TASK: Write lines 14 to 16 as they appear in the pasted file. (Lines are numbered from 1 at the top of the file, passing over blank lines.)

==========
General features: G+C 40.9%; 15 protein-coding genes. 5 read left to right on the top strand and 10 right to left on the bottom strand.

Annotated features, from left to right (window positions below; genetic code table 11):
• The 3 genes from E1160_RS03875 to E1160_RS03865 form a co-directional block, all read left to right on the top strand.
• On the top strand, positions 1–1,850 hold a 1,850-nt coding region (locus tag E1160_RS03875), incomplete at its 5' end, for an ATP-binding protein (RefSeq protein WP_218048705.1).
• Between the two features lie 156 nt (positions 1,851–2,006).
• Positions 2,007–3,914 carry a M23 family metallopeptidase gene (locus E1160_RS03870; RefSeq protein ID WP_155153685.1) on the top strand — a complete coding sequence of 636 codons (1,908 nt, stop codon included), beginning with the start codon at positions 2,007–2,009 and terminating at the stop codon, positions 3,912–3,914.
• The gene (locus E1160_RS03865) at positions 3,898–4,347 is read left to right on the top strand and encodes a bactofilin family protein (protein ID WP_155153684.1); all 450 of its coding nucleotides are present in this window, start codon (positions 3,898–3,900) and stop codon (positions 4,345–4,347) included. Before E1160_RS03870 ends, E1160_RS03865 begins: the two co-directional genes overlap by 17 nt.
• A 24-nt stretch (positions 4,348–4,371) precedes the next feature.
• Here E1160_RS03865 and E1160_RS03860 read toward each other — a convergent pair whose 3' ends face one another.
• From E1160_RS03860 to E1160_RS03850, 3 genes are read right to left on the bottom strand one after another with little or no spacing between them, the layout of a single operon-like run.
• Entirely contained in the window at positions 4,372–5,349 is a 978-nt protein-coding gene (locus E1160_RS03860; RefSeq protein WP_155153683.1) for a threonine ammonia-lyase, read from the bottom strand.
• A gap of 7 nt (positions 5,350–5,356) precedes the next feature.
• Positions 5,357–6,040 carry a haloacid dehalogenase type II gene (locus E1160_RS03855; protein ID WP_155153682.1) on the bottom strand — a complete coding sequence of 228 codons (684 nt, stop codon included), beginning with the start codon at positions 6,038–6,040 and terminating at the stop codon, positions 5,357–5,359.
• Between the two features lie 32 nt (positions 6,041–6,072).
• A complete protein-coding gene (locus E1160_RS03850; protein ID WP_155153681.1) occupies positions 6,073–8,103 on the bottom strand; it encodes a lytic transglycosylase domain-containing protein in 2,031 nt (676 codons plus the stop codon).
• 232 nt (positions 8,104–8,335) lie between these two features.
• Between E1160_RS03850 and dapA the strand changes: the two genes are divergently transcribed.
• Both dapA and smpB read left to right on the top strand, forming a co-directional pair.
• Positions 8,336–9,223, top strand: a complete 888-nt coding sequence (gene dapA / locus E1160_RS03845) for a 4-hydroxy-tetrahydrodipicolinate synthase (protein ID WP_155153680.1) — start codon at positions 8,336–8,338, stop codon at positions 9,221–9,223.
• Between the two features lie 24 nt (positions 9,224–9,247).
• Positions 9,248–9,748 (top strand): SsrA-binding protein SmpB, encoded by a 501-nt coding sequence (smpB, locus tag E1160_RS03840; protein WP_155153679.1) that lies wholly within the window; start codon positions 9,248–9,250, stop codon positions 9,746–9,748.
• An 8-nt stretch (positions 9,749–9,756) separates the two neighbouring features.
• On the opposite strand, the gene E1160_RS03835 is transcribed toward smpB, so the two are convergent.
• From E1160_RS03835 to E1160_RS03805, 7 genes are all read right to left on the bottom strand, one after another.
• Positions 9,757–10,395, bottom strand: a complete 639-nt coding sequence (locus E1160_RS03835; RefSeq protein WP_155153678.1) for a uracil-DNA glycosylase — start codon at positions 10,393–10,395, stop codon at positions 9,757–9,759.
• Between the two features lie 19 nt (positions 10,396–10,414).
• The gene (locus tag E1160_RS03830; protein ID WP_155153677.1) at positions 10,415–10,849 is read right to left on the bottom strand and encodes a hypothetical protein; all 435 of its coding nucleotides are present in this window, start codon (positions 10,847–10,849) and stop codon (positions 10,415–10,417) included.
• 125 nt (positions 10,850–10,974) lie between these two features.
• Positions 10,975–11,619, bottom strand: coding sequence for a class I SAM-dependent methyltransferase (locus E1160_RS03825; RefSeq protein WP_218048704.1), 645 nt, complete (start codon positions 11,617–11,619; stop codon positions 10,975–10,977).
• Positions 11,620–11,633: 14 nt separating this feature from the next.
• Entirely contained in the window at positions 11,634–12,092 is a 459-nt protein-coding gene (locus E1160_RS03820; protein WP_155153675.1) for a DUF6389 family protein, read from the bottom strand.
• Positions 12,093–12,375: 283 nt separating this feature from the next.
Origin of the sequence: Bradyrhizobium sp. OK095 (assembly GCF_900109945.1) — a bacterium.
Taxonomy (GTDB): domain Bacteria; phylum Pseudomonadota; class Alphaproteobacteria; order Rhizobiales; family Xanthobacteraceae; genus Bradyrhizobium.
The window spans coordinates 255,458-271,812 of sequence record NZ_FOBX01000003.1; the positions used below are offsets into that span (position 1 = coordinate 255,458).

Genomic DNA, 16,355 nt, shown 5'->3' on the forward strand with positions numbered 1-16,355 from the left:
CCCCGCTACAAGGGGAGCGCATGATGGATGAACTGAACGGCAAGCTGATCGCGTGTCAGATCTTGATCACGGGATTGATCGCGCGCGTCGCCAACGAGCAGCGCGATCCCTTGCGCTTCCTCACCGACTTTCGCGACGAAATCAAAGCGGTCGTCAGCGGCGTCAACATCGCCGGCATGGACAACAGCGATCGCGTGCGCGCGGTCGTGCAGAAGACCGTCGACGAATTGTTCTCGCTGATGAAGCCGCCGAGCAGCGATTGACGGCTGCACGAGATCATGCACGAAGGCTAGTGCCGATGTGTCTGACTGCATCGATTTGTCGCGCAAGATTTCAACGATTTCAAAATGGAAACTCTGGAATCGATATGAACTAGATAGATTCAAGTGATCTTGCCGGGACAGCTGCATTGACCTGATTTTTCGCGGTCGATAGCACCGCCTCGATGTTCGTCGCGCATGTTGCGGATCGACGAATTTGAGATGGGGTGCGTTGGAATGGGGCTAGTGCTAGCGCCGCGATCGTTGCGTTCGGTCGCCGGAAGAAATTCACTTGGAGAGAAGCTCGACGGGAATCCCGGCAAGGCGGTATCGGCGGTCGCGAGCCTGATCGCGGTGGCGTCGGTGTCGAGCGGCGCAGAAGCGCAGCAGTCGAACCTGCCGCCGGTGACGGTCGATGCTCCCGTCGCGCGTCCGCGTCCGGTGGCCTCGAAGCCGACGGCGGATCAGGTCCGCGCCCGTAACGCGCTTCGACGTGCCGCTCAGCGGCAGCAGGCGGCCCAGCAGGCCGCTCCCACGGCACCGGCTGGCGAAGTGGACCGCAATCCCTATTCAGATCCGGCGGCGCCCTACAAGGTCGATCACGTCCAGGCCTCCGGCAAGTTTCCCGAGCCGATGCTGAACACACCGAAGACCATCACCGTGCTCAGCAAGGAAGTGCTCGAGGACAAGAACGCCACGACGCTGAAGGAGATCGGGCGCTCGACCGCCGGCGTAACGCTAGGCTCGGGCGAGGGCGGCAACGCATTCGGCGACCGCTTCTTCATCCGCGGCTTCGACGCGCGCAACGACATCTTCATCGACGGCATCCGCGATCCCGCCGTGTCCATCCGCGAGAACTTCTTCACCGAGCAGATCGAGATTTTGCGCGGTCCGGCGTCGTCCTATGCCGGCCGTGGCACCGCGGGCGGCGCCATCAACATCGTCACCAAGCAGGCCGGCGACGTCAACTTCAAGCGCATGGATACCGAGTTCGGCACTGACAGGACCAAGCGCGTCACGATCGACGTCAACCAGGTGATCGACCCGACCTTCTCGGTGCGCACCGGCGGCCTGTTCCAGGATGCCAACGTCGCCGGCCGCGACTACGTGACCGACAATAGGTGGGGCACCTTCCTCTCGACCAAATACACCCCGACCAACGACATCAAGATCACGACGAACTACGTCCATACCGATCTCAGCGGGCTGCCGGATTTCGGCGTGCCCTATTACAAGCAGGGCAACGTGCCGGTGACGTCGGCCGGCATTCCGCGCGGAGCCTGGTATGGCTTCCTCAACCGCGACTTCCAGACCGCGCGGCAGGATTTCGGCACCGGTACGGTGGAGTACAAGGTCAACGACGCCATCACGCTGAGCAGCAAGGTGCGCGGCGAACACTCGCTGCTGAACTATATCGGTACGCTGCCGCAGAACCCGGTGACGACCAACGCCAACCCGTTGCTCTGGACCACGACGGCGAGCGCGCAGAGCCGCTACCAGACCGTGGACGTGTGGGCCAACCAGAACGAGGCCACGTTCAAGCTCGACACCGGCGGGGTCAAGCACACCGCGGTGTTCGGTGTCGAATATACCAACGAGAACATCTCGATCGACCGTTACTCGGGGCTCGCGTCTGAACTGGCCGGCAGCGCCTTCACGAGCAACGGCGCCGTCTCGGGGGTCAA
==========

• Between the two features lie 32 nt (positions 6,041–6,072).
• A complete protein-coding gene (locus E1160_RS03850; protein ID WP_155153681.1) occupies positions 6,073–8,103 on the bottom strand; it encodes a lytic transglycosylase domain-containing protein in 2,031 nt (676 codons plus the stop codon).
• 232 nt (positions 8,104–8,335) lie between these two features.